Leaked SCOTUS Draft Highlights Dangers of Voter Abstention


In the 98-page initial draft of the Supreme Court opinion to overturn Roe v. Wade, leaked by POLITICO May 2, Justice Samuel Alito writes, “We hold that Roe and Casey must be overruled. The Constitution makes no reference to abortion, and no such right is implicitly protected by any constitutional provision.” I could spend the rest of this piece refuting this interpretation, which has no basis in the Constitution and is motivated solely by ideology, but instead, I want to connect this to the concept of anti-electoralism, specifically in reference to the 2016 election. 

Anti-electoralism is the practice of abstaining from voting during elections where one feels there is no ideal candidate and encouraging others to do the same — usually framed as taking the moral high ground. In 2016, many Americans with leftist political views refused to vote for Hillary Clinton. These individuals, who often identified with the motto “Bernie or Bust,” refused to vote for a candidate they felt didn’t embody their values. I understand this view very well. In fact, I used to espouse it myself, having felt similarly about Joe Biden in 2020. When considering how ineffective the Democratic Party is at combating Republican attacks on democracy and fundamental rights — including the right to privacy, which provides the basis for the right to abortion — advocating and voting for the relatively less harmful party can be a difficult pill to swallow. 

It’s true that Democrats have held supermajorities in Congress many times since the Roe v. Wade ruling and had opportunities to codify the right to abortion into federal law, but they didn’t. Though we can’t get into the minds of Democratic political strategists, it wouldn’t surprise me if this inaction was motivated by political interests. Leaving the issue of abortion to the Court allowed the Democratic establishment to scare their voter base into voting for and donating to them. This is still happening today: Democrats are using this leaked opinion to fuel a massive fundraising initiative. A recent campaign email from Speaker of the House of Representatives Nancy Pelosi read, “The only way to protect reproductive rights is to build on our Democratic majorities in the House and Senate and DEFEAT every last anti-choice Republican who made this happen. I need a ONCE-IN-A-LIFETIME response — 50,000 gifts in the next 24 hours — to put us in a position to win this fight and protect our fundamental rights.” At the time this piece was written, Democrats had raised more than $7 million since the opinion was leaked. So while it is true that Democrats have chosen political expediency over the well-being of their constituency, choosing not to vote at all can have even more serious consequences.

An article published in January 2017 by FiveThirtyEight suggested that low voter turnout “likely cost Clinton the election.” It noted that, according a poll of 100,000 people, 35 perent of self-identified Democrats and 33 percent of self-identified independents who were registered to vote did not, as opposed to 32 percent of self-identified Republicans. While this may not seem like a massive difference, it is important to remember that in some states, Trump won by less than half of a percentage point.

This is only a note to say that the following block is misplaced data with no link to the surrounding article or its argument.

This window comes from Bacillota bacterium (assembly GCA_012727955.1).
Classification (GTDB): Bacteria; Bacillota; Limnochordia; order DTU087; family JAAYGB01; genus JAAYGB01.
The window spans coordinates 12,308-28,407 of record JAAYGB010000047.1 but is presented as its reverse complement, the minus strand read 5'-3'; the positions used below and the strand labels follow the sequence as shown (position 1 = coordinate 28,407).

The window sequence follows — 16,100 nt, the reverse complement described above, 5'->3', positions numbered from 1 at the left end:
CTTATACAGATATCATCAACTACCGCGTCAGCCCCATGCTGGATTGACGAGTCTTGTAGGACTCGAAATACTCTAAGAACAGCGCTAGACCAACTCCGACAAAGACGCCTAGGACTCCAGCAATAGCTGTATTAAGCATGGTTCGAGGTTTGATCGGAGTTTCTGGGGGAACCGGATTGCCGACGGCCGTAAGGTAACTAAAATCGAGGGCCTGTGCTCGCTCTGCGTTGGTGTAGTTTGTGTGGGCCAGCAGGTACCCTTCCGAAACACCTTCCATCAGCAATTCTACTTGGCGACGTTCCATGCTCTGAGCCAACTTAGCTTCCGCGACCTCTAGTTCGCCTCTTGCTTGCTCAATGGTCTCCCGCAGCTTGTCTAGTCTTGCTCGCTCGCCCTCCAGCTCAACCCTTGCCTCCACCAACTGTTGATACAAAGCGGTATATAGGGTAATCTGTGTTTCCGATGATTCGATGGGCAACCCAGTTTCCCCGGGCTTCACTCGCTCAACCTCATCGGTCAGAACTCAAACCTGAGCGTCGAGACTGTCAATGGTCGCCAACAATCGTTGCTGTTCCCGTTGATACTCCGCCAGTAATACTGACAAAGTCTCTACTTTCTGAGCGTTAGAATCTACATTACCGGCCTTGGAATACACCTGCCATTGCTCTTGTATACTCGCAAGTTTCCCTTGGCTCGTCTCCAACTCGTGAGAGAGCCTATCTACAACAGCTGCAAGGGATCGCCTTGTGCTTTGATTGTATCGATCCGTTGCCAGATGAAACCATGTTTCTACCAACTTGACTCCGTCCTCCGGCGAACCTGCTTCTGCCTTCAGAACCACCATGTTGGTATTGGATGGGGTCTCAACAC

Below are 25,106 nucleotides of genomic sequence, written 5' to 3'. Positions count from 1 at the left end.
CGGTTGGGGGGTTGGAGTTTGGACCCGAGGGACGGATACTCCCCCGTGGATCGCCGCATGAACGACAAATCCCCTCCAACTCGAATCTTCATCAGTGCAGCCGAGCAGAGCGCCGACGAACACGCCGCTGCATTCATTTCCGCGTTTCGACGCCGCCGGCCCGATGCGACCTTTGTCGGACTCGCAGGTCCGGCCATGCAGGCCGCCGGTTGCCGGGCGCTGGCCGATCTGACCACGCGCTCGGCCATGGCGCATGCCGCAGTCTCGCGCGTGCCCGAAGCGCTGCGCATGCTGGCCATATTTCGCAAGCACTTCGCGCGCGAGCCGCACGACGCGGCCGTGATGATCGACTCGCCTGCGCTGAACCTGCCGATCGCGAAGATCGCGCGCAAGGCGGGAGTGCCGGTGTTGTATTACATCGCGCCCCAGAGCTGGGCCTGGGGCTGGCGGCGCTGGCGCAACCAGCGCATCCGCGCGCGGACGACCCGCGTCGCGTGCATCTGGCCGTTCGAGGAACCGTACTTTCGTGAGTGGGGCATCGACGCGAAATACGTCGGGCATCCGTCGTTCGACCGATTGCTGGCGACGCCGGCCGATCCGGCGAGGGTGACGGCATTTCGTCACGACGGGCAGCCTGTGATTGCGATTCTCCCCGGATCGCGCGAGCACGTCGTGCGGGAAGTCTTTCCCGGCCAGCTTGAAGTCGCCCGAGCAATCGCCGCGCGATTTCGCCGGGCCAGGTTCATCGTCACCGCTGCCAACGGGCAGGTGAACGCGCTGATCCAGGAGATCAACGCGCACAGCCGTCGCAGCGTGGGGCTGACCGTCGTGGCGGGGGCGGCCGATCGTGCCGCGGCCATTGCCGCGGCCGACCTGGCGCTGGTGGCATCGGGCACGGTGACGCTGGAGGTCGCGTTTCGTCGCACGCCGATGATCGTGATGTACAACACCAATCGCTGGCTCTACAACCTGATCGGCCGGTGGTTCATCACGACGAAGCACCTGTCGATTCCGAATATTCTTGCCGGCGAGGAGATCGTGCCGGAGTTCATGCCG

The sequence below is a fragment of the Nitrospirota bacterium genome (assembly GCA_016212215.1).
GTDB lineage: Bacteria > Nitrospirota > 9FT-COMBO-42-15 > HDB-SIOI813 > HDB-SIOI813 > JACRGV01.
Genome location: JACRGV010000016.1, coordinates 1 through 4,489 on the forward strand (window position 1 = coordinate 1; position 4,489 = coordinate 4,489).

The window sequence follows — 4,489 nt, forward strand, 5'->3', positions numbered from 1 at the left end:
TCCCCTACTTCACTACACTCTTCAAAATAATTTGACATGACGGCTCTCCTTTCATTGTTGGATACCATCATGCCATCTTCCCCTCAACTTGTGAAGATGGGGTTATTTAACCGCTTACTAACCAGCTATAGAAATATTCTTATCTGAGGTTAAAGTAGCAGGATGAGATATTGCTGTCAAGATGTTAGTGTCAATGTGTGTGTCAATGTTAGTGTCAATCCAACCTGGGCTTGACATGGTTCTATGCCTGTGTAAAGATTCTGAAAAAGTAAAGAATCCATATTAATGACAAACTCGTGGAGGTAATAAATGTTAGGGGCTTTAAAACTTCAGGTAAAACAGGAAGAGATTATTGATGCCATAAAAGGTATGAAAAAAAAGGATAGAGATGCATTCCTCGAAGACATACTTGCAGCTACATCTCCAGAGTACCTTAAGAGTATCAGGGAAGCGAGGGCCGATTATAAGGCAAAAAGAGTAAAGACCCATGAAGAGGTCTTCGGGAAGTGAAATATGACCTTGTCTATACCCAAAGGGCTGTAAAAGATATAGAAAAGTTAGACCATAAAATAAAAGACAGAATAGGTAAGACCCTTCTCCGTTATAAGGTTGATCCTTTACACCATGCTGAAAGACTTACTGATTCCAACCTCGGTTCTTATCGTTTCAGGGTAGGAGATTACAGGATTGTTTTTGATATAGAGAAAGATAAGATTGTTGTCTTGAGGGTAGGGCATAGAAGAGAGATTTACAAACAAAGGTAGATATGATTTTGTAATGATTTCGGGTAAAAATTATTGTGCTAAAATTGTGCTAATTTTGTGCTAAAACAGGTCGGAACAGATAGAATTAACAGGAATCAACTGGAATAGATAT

It is clear that anti-electoralism has at least partially contributed to the situation we are currently facing. As we stand on the precipice of Roe being overturned, we must consider the facts. Not turning out to vote for Hillary Clinton and instead choosing to stay home facilitated the election of former President Donald Trump. During Trump’s single term in office, he nominated three conservative justices who were appointed to the Court — Neil Gorsuch, Brett Kavanaugh, and Amy Coney Barrett — cementing a conservative majority court for decades to come that is now undercutting more than 50 years of Supreme Court precedent and stripping reproductive health care and bodily autonomy away from millions of Americans. If Hillary Clinton had won, those justices would not currently be serving on the Supreme Court. Choosing not to vote is a luxury. It indicates that one won’t be severely impacted by the decisions made by one’s representatives. 

As a cisgender, heterosexual, white man, my fundamental rights have never been on the chopping block. For me, voting or not voting isn’t about taking the moral high ground. It’s about being able to look someone in the eye, someone who isn’t white, or straight, or financially stable, and say that I care whether they have the right to bodily autonomy, the right to marry whom they love, and the right to not be denied health care due to a preexisting condition. I hope when you step into the ballot box, you consider the power you have. In 2016, Donald Trump won the state of Michigan by an average of two votes per precinct.

The right to abortion was grounded in the right to privacy. That is the same right that was used to affirm the constitutionality of sodomy and contraception, so given our trajectory, we shouldn’t get too comfortable with the legality of those either. The central holding of Roe v. Wade has been reaffirmed five times, yet we are likely to witness its reversal next month. Refusing to vote in upcoming elections will have dire consequences, and rights previously considered untouchable could be left to the states to uphold or overturn. 

Many people say that instead of voting, you should just organize and protest, but I fail to understand why the two are mutually exclusive. So get out there, go to protests, and make your voice heard. But when the midterm elections come this fall and the presidential election comes in 2024, I implore you to get out and vote. Even if you’re like me and your rights aren’t in question, the rights of those you care about certainly are.